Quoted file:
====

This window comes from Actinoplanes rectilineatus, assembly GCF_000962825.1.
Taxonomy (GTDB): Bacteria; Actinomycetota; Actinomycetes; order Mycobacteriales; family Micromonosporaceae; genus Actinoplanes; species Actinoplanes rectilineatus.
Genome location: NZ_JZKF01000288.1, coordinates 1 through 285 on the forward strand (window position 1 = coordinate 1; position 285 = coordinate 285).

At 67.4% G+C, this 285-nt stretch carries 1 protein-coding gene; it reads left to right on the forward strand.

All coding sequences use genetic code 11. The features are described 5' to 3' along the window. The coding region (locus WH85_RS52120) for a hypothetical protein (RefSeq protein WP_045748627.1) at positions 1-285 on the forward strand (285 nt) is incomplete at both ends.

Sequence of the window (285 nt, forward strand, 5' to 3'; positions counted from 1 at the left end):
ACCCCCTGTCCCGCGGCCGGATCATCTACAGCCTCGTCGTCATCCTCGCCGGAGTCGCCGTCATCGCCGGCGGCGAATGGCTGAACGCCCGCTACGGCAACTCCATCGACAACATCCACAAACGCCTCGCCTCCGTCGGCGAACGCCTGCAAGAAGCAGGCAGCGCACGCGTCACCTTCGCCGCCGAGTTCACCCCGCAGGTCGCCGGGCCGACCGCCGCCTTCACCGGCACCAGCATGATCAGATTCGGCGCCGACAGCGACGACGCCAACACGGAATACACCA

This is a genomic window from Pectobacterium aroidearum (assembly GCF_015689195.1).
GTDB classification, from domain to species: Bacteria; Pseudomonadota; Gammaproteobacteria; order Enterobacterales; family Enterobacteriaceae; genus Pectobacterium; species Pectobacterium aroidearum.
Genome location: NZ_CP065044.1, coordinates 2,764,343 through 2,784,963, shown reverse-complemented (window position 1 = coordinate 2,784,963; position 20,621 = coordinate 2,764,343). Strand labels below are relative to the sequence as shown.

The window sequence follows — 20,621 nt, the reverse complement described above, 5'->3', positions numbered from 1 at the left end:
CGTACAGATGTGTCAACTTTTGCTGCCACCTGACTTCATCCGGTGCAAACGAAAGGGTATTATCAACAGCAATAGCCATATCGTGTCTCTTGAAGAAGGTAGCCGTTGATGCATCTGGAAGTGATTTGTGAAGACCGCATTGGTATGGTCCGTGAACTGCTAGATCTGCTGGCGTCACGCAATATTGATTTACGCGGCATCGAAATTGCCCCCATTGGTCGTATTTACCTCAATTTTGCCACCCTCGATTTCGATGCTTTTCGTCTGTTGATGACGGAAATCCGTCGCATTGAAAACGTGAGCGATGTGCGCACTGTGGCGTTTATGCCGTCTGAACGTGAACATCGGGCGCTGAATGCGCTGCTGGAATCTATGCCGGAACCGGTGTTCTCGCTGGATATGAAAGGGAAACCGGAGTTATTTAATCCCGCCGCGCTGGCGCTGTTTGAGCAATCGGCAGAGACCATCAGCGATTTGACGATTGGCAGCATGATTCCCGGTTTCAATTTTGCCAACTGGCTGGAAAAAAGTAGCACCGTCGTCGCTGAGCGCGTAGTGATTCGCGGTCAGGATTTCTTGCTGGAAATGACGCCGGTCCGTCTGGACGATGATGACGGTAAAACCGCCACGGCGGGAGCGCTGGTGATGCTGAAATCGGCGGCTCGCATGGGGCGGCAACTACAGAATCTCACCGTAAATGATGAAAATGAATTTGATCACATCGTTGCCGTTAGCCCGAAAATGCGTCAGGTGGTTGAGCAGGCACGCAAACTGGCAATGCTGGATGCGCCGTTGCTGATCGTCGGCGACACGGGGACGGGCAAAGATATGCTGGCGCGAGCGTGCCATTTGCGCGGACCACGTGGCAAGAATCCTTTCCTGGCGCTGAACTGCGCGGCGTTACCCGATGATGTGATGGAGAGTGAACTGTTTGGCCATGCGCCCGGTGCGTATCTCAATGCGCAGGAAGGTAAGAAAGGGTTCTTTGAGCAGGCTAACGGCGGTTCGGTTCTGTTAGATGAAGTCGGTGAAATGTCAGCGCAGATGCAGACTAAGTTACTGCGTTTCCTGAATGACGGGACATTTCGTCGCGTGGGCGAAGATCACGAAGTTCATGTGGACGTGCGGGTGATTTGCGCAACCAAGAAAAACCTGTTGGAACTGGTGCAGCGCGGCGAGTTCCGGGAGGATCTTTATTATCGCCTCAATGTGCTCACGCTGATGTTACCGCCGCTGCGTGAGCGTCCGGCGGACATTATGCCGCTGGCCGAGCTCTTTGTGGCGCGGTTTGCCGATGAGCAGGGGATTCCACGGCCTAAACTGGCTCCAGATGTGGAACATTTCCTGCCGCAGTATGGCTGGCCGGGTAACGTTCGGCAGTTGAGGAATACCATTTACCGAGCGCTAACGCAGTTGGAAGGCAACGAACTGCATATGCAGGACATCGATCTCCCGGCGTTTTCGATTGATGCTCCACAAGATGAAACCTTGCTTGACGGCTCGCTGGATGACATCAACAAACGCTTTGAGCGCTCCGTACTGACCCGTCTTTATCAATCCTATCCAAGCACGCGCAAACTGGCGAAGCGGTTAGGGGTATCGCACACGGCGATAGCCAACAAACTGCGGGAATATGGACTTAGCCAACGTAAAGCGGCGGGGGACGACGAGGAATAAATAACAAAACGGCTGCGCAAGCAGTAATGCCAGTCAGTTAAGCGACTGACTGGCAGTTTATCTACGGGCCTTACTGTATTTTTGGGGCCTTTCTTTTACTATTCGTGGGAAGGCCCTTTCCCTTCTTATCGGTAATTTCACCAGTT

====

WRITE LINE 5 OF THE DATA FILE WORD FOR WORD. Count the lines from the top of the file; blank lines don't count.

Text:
All coding sequences use genetic code 11. The features are described 5' to 3' along the window. The coding region (locus WH85_RS52120) for a hypothetical protein (RefSeq protein WP_045748627.1) at positions 1-285 on the forward strand (285 nt) is incomplete at both ends.